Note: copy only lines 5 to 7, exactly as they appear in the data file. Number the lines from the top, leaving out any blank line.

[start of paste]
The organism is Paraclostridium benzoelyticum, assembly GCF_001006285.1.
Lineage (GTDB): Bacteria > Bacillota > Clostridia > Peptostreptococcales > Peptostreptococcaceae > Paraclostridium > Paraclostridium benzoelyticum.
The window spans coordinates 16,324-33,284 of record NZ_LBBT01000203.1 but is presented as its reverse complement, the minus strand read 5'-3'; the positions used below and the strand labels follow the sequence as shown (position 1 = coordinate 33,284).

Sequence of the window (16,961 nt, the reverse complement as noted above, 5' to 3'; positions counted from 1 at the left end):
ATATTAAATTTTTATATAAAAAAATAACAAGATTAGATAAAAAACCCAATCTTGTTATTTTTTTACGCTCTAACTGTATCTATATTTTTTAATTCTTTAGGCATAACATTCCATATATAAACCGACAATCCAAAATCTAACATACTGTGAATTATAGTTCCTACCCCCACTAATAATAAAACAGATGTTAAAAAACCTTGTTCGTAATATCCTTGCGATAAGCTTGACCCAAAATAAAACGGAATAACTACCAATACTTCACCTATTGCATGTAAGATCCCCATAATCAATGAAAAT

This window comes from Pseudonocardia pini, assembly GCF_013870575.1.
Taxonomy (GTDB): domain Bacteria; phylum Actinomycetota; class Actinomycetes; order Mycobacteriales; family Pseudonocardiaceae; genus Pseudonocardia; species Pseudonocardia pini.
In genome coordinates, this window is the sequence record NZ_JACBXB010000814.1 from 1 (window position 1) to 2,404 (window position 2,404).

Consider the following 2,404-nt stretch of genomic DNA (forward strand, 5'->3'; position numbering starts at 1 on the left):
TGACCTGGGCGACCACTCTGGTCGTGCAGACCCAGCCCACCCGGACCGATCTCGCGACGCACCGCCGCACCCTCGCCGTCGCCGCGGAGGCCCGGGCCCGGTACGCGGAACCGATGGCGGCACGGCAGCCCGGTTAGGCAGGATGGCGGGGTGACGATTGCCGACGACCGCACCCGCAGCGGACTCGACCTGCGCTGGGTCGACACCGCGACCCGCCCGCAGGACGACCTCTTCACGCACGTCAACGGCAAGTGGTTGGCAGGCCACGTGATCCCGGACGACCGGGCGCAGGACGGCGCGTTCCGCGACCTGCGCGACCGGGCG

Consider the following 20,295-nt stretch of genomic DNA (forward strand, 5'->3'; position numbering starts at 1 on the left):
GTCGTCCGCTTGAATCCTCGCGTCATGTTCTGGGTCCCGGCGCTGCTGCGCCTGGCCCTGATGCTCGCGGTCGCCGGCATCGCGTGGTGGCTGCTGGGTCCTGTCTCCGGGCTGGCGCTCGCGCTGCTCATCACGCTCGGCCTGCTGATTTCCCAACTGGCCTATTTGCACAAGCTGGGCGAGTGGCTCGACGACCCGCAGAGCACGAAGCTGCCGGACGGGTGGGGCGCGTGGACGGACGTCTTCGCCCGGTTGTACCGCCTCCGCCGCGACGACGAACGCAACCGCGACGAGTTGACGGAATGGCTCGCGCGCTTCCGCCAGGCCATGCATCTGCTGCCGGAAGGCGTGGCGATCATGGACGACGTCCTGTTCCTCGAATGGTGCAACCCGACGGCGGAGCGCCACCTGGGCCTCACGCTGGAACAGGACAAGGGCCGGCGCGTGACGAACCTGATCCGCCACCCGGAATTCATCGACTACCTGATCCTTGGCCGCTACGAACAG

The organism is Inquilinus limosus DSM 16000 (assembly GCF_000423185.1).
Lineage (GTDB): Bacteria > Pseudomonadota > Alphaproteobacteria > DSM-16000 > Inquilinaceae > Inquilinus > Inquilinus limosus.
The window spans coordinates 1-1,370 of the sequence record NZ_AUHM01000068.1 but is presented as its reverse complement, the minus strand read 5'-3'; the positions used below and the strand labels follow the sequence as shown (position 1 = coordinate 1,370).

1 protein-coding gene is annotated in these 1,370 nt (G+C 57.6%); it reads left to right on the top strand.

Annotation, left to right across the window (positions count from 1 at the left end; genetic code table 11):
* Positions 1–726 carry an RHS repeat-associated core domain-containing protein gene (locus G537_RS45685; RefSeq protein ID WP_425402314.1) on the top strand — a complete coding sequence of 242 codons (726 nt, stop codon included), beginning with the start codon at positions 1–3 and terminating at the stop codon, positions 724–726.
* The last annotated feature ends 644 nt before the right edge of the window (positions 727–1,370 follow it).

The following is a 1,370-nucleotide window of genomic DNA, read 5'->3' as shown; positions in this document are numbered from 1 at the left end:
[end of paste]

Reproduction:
ATATTAAATTTTTATATAAAAAAATAACAAGATTAGATAAAAAACCCAATCTTGTTATTTTTTTACGCTCTAACTGTATCTATATTTTTTAATTCTTTAGGCATAACATTCCATATATAAACCGACAATCCAAAATCTAACATACTGTGAATTATAGTTCCTACCCCCACTAATAATAAAACAGATGTTAAAAAACCTTGTTCGTAATATCCTTGCGATAAGCTTGACCCAAAATAAAACGGAATAACTACCAATACTTCACCTATTGCATGTAAGATCCCCATAATCAATGAAAAT

This window comes from Pseudonocardia pini, assembly GCF_013870575.1.
Taxonomy (GTDB): domain Bacteria; phylum Actinomycetota; class Actinomycetes; order Mycobacteriales; family Pseudonocardiaceae; genus Pseudonocardia; species Pseudonocardia pini.